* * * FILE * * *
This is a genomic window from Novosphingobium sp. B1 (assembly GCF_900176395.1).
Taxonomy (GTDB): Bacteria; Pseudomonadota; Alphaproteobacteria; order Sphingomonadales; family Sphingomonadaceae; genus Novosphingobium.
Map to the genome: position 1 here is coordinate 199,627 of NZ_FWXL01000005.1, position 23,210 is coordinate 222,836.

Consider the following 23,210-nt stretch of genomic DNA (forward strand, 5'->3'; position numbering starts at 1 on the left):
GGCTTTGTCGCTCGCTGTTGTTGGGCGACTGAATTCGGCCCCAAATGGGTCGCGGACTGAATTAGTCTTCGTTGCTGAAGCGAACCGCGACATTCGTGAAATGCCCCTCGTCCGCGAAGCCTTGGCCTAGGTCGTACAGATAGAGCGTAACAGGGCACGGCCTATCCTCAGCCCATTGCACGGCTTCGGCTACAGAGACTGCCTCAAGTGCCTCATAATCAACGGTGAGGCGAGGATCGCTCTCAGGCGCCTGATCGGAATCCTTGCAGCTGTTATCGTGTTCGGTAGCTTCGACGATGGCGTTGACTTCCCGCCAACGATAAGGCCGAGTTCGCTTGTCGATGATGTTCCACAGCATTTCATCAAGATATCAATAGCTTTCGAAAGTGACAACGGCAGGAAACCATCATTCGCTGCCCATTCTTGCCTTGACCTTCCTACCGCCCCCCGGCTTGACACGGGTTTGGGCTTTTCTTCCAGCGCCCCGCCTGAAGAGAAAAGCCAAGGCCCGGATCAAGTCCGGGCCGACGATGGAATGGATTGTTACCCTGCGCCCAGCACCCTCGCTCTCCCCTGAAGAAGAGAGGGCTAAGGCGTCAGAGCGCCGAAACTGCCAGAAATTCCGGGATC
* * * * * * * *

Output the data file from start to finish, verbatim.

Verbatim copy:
This is a genomic window from Novosphingobium sp. B1 (assembly GCF_900176395.1).
Taxonomy (GTDB): Bacteria; Pseudomonadota; Alphaproteobacteria; order Sphingomonadales; family Sphingomonadaceae; genus Novosphingobium.
Map to the genome: position 1 here is coordinate 199,627 of NZ_FWXL01000005.1, position 23,210 is coordinate 222,836.

Consider the following 23,210-nt stretch of genomic DNA (forward strand, 5'->3'; position numbering starts at 1 on the left):
GGCTTTGTCGCTCGCTGTTGTTGGGCGACTGAATTCGGCCCCAAATGGGTCGCGGACTGAATTAGTCTTCGTTGCTGAAGCGAACCGCGACATTCGTGAAATGCCCCTCGTCCGCGAAGCCTTGGCCTAGGTCGTACAGATAGAGCGTAACAGGGCACGGCCTATCCTCAGCCCATTGCACGGCTTCGGCTACAGAGACTGCCTCAAGTGCCTCATAATCAACGGTGAGGCGAGGATCGCTCTCAGGCGCCTGATCGGAATCCTTGCAGCTGTTATCGTGTTCGGTAGCTTCGACGATGGCGTTGACTTCCCGCCAACGATAAGGCCGAGTTCGCTTGTCGATGATGTTCCACAGCATTTCATCAAGATATCAATAGCTTTCGAAAGTGACAACGGCAGGAAACCATCATTCGCTGCCCATTCTTGCCTTGACCTTCCTACCGCCCCCCGGCTTGACACGGGTTTGGGCTTTTCTTCCAGCGCCCCGCCTGAAGAGAAAAGCCAAGGCCCGGATCAAGTCCGGGCCGACGATGGAATGGATTGTTACCCTGCGCCCAGCACCCTCGCTCTCCCCTGAAGAAGAGAGGGCTAAGGCGTCAGAGCGCCGAAACTGCCAGAAATTCCGGGATC